Furthermore, there is no specific timeframe or plan of action. The accord is full of promises rather than concrete actions. I think it is an eye-wash to the world that Paris climate talk is a successful event to save the humanity as little substantive will happen until 2020; as clear deadlines for specific targets are absent. Besides, the text suffers from vagueness on the overall ambition.
In a quick response, Dr James E Hansen from Earth Institute at Columbia University opines, 'It's a fraud really, a fake. It's just bullshit for them to say: "We'll have a 2C warming target and then try to do a little better every five years."' 'It's just worthless words. There is no action, just promises'. Kumi Naidoo, Greenpeace international
director, claims "The nations that cause this [global warming] problem have promised too little help to those people who are already losing their lives and livelihoods." Thus, it can be argued that the accord will not address the realities of climate change and will only serve the interests of the West, polluter countries, which needs to be checked.
What can be done?
The devastating impact of global warming and climate change is prevalent today. Thus, it is not a prediction anymore but reality. To save the humanity, there is no alternative to cut carbon emission. In fact, the industrially developed states need to bear the responsibility of burden sharing as it is argued that today's changes to climate are attributed to the historical stock of greenhouse gases emitted after the industrial revolution by them. And the developing, coastal and island states are experiencing its consequences, ie intense weather events like cyclone Sidr or Chennai floods.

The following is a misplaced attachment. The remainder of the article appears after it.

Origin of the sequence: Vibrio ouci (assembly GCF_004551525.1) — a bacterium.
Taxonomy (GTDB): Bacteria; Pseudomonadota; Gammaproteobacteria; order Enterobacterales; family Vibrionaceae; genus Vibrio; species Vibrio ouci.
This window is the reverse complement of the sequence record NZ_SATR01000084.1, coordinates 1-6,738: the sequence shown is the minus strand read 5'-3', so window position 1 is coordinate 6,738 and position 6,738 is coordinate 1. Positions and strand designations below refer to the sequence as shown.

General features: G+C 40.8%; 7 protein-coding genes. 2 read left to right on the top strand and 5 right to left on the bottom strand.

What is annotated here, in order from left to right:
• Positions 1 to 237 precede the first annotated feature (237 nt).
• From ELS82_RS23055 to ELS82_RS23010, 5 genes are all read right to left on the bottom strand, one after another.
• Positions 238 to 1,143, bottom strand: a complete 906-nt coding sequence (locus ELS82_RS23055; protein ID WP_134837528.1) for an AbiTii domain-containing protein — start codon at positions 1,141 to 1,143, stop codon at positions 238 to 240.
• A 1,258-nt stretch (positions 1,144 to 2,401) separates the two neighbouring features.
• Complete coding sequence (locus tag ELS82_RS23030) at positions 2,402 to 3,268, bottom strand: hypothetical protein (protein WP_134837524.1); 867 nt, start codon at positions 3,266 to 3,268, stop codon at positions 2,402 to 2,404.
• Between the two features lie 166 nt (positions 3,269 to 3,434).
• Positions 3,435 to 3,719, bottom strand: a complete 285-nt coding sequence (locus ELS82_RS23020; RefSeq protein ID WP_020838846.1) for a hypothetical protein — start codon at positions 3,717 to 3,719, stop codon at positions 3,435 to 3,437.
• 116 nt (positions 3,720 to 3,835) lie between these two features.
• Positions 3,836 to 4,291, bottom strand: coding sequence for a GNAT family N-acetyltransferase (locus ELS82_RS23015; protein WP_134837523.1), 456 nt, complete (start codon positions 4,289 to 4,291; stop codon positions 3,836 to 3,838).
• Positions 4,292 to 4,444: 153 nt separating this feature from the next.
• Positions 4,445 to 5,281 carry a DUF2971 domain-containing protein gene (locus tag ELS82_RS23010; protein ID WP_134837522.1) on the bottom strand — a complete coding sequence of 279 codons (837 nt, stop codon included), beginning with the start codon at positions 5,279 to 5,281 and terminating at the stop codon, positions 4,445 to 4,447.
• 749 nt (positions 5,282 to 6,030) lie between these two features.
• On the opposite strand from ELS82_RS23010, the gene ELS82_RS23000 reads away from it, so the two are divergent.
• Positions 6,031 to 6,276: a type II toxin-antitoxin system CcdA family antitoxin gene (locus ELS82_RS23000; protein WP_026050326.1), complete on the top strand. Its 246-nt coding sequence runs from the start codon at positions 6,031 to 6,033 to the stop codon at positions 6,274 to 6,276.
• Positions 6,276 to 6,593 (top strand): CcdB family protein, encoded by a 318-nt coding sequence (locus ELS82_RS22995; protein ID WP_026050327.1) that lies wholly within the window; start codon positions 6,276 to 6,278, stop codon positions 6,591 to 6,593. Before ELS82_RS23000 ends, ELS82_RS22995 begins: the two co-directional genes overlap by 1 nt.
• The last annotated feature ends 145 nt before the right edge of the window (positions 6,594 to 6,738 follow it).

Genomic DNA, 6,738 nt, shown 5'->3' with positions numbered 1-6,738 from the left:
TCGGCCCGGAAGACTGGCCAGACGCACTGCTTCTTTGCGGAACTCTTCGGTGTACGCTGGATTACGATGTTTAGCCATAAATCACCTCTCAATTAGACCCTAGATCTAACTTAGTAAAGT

The states need to come out from realist or neo-realist paradigm to define their national interests. The well-being of the planet needs to be taken into account to save the humanity from the negative consequences of global warming and climate change rather than concentrating on narrowly defined national interests of concerned countries. Any divide, whether North-South or South-South in global environmental negotiation is counterproductive to the planet which needs to be removed.
In international politics, environmental issue has been a neglected area. Till today, it is neglected. For example, it is quite pathetic that while the world military spending in 2014 only was estimated at US$ 1.76 trillion, the amount of green climate funds till 2015 is US$ 10.5 billion, though the latter one is more important to the tens of thousands climate vulnerable people in the world and the world per se than the former one. Hence, to save the humanity, we need to stop politics over global environment, and take concrete actions avoiding rhetoric.
Md Shariful Islam is Founder Lecturer, Department of International Relations, University of Rajshahi.